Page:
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Should Law School in Texas Be Rewarded or Punished for Unique Approach? (Perspective)

Sept. 9, 2016, 6:03 PM

Editor’s Note: The author is a law professor but not connected to the University of North Texas Dallas College of Law.

For decades, lawyers have promised to diversify our profession and to serve more low-income clients. Our actions, however, belie those promises. Law school tuition rocketed during those years, discouraging low-income students from attendance. Today’s tuition levels are especially daunting for minority students, whose families are disproportionately poor.

Compounding the problem, law schools offer most of their scholarships to students with high LSAT scores — not those with financial need. Wealthy students qualify for those scholarships by taking expensive LSAT prep courses, leaving low-income minority students further behind.

In the classroom, law schools still practice a sink-or-swim pedagogy. Students receive little feedback during the semester; most of their grades rest on a single exam. This approach allows well prepared students to succeed, but it does little to teach less advantaged students.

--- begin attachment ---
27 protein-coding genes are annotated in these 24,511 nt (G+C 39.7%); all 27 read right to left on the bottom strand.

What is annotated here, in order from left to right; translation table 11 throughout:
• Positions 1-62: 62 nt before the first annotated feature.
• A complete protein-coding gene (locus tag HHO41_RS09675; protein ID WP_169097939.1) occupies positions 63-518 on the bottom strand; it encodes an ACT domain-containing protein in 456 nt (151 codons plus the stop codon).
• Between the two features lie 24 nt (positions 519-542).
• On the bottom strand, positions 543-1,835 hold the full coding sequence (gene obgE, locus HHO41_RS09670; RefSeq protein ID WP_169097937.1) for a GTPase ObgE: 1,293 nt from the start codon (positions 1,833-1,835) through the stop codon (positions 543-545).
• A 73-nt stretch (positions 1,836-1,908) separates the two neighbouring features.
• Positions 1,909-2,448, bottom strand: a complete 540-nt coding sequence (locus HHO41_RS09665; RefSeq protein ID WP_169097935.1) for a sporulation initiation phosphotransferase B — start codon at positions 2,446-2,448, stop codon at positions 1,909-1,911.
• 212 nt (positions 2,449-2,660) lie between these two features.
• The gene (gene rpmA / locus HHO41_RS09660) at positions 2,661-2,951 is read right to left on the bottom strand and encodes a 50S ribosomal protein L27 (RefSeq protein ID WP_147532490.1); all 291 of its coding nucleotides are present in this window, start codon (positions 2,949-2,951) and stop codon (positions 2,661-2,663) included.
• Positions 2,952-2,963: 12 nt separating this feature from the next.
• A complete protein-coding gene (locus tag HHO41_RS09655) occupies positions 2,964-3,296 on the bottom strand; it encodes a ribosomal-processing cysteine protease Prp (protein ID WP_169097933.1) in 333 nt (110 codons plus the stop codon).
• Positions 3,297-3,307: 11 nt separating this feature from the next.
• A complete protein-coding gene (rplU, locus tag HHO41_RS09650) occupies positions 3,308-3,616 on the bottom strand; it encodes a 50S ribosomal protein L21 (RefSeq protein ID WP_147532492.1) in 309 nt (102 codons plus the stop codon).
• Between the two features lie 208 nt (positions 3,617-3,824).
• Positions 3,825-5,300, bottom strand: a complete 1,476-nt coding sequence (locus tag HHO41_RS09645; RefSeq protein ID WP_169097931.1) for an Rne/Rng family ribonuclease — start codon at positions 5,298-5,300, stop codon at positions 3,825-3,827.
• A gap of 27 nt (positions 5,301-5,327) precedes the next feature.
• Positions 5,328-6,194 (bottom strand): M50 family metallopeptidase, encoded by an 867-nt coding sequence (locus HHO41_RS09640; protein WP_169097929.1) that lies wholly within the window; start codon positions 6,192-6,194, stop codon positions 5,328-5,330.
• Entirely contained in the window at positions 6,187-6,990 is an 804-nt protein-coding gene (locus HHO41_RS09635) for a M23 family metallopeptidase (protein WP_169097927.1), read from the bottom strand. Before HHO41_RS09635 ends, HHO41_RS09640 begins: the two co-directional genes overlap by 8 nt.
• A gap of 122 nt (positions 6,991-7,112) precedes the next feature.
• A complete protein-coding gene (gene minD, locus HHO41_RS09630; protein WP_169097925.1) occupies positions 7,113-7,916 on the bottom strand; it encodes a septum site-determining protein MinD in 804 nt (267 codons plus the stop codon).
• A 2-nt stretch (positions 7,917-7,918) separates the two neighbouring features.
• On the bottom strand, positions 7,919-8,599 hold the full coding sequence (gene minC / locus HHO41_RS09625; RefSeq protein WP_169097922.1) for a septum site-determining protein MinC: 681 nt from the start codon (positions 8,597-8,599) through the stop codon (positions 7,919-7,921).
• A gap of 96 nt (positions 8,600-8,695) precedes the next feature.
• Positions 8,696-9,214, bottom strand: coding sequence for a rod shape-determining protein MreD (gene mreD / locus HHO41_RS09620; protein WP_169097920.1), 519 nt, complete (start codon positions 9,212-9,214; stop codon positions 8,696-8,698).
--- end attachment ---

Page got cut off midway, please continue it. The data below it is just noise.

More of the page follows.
The same practices inhibit legal services for low- and middle-income clients. Graduates with six figures of debt are unlikely to open low-cost practices. If they do, their lack of feedback during law school, combined with a shortage of hands-on educational experiences, leaves them ill prepared to serve clients.

Several law schools have tried to remedy these problems, but none has done more than the University of North Texas at Dallas (UNT) College of Law. Opened in 2014, the school explicitly aims to widen access to legal education and to serve low-income communities. Its tuition is among the lowest in the nation. Scholarships are based on need and community service, not LSAT scores.

In the classroom, UNT students receive continuous feedback rather than a single exam grade. They satisfy extensive writing, research, skills, and experiential education requirements throughout their three years. They complete required courses in the Texas and national subjects featured on the bar exam. And a required capstone course helps them integrate learning from all three years and prepare intensively for the bar exam.

These elements of UNT’s curriculum rest on extensive research — in both law and education — demonstrating that these approaches help students succeed. The techniques are especially effective in assisting students from disadvantaged backgrounds. They are also particularly appropriate for preparing graduates to serve low- and middle-income clients.

UNT complements its research-based curriculum with strong academic support and careful monitoring. Faculty use frequent assessments to measure both student learning and their own efforts. These data allow faculty to counsel individual students, refine the curriculum, and inform admissions practices.